Ladies and Gentlemen, I do believe that I'm going to move to New York to drive for the MTA. Spend Matters just ain't cutting it when I look at the alternatives to stop using my university degree and chosen industry skill set.
The impetus for my move is simple. A report came out last week that "reveals that 8,074 MTA employees earned $100,000 last year. Fifty MTA employees earned more than $200,000 last year. And salaries are rising." This is despite the fact that New York City and State are facing budget deficits and are in billions of dollars of debt.
I'm assuming that these are extremely wonderful people, and heaven knows what they must deal with on a day-to-day basis on the subway (there's a saying that goes you're really not a New Yorker until you've seen a particular occurrence happen at a station, but let's not get too scatological today). Still, this raises the question for me -- why should salaries be inflated based on the length of time an employee has been at a job, versus being merit-based on developed skills and proven, driven revenue and related services?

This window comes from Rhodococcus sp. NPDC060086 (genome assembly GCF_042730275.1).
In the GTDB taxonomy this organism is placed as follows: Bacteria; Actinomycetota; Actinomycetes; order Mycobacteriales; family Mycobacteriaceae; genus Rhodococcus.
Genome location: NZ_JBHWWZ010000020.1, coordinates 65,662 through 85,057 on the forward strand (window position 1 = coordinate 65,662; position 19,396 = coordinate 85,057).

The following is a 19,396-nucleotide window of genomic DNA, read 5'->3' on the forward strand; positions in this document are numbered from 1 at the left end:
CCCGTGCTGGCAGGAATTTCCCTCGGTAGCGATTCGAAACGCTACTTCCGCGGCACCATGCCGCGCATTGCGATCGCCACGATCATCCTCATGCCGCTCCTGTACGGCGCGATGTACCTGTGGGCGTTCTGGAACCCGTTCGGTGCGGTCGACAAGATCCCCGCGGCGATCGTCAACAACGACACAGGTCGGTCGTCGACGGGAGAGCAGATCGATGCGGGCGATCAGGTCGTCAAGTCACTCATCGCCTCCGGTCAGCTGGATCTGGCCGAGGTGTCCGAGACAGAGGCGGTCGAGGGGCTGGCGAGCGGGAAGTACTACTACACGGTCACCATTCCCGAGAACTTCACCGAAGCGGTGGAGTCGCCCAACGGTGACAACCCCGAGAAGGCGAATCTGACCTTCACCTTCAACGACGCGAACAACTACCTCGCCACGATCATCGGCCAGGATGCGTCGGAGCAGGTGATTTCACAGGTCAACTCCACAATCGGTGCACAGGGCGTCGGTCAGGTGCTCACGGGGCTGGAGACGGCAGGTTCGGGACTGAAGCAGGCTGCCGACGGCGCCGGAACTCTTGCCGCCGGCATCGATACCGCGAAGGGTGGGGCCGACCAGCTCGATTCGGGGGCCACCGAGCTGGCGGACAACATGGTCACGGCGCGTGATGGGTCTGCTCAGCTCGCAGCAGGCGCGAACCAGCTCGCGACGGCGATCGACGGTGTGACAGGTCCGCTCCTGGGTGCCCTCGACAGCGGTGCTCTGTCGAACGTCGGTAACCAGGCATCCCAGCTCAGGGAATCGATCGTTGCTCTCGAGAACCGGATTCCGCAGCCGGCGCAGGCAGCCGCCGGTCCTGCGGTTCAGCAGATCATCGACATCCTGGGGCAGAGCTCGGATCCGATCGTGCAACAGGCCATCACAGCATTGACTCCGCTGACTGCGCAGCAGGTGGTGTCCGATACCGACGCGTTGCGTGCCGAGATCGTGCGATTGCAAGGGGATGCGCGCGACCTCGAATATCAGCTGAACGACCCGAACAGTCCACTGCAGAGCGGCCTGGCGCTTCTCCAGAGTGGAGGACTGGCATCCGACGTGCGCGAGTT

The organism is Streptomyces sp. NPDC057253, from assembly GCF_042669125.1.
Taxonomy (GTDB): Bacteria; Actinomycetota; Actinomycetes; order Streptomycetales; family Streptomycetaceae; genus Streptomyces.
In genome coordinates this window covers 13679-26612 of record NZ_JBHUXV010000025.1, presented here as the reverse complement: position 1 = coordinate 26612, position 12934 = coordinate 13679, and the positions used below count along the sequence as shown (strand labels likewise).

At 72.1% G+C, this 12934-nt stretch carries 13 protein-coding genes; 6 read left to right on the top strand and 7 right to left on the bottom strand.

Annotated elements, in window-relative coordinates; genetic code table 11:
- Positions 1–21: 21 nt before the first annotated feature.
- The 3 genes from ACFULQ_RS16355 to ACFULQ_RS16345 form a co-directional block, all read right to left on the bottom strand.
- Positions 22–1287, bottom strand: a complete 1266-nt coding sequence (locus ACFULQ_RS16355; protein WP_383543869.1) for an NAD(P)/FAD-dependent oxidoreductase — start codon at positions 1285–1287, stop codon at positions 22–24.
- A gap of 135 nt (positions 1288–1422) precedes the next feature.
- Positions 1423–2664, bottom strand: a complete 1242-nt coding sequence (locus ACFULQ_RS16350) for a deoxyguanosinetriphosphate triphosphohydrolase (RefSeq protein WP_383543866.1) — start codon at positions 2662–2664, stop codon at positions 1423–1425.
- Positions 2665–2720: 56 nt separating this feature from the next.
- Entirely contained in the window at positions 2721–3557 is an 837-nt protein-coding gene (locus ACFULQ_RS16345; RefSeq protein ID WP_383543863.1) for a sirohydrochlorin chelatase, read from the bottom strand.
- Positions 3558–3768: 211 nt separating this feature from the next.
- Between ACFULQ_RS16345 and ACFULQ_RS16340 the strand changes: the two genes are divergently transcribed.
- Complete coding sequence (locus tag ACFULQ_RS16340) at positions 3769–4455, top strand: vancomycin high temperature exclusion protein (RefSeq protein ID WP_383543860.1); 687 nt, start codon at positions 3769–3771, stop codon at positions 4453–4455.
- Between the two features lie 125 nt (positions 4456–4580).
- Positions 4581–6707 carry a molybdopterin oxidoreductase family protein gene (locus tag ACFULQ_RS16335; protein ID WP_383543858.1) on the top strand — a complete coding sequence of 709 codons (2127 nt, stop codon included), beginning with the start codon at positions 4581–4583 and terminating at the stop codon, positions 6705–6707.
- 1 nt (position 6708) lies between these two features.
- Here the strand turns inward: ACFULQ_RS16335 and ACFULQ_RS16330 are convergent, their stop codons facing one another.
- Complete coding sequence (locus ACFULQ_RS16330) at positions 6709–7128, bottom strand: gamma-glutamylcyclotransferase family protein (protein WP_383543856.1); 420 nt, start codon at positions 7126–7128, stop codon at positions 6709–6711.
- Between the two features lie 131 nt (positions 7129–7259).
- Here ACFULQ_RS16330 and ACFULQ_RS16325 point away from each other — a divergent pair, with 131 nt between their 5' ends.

Here at Spend Matters, we believe that spend management matters as much in the public sector as the private. And the fact that $807,400,000 is being spent on just 8,074 people, many of whom don't begin to have the academic, trade or professional qualifications of private sector employees making a small percentage of their public sector compensation, makes us a bit dizzy, to be frank.
In our view, the only thing that will change New York is when more people vote with their feet -- and not their subway passes -- to move to states where the tax burden (and public transportation cost burden) is less. For further spend waste news in New York, listen to the first act of this episode of This American Life, as well -- teachers get paid to literally sit around and do nothing.
As PJ O'Rourke once proclaimed, "Giving money and power to government is like giving whiskey and car keys to teenage boys." Or in the case of the Big Apple, bus keys and an unlimited labor budget.